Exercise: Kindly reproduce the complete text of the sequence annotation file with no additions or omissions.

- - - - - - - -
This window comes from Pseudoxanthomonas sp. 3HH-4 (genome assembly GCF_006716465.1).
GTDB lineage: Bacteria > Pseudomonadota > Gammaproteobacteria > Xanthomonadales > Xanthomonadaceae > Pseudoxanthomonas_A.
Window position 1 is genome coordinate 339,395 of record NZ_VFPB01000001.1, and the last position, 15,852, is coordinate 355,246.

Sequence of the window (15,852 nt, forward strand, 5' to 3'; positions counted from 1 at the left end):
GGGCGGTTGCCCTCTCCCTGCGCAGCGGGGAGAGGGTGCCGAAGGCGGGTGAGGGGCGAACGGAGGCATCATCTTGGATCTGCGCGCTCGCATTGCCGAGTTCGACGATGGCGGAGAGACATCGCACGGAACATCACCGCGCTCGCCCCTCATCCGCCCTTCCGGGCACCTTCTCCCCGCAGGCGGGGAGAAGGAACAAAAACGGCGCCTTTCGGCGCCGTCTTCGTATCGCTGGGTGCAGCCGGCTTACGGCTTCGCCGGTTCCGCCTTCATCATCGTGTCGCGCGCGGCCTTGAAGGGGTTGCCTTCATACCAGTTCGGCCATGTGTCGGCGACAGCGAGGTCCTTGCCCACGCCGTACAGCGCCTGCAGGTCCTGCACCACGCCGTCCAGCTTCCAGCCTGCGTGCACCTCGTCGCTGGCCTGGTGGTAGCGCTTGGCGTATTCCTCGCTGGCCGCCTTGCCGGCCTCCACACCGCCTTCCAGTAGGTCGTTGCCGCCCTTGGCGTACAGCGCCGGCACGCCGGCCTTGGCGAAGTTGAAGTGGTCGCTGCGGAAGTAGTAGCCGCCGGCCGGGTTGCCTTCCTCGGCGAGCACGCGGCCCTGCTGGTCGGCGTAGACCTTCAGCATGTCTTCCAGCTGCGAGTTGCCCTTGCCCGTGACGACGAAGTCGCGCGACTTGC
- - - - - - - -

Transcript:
This window comes from Pseudoxanthomonas sp. 3HH-4 (genome assembly GCF_006716465.1).
GTDB lineage: Bacteria > Pseudomonadota > Gammaproteobacteria > Xanthomonadales > Xanthomonadaceae > Pseudoxanthomonas_A.
Window position 1 is genome coordinate 339,395 of record NZ_VFPB01000001.1, and the last position, 15,852, is coordinate 355,246.

Sequence of the window (15,852 nt, forward strand, 5' to 3'; positions counted from 1 at the left end):
GGGCGGTTGCCCTCTCCCTGCGCAGCGGGGAGAGGGTGCCGAAGGCGGGTGAGGGGCGAACGGAGGCATCATCTTGGATCTGCGCGCTCGCATTGCCGAGTTCGACGATGGCGGAGAGACATCGCACGGAACATCACCGCGCTCGCCCCTCATCCGCCCTTCCGGGCACCTTCTCCCCGCAGGCGGGGAGAAGGAACAAAAACGGCGCCTTTCGGCGCCGTCTTCGTATCGCTGGGTGCAGCCGGCTTACGGCTTCGCCGGTTCCGCCTTCATCATCGTGTCGCGCGCGGCCTTGAAGGGGTTGCCTTCATACCAGTTCGGCCATGTGTCGGCGACAGCGAGGTCCTTGCCCACGCCGTACAGCGCCTGCAGGTCCTGCACCACGCCGTCCAGCTTCCAGCCTGCGTGCACCTCGTCGCTGGCCTGGTGGTAGCGCTTGGCGTATTCCTCGCTGGCCGCCTTGCCGGCCTCCACACCGCCTTCCAGTAGGTCGTTGCCGCCCTTGGCGTACAGCGCCGGCACGCCGGCCTTGGCGAAGTTGAAGTGGTCGCTGCGGAAGTAGTAGCCGCCGGCCGGGTTGCCTTCCTCGGCGAGCACGCGGCCCTGCTGGTCGGCGTAGACCTTCAGCATGTCTTCCAGCTGCGAGTTGCCCTTGCCCGTGACGACGAAGTCGCGCGACTTGC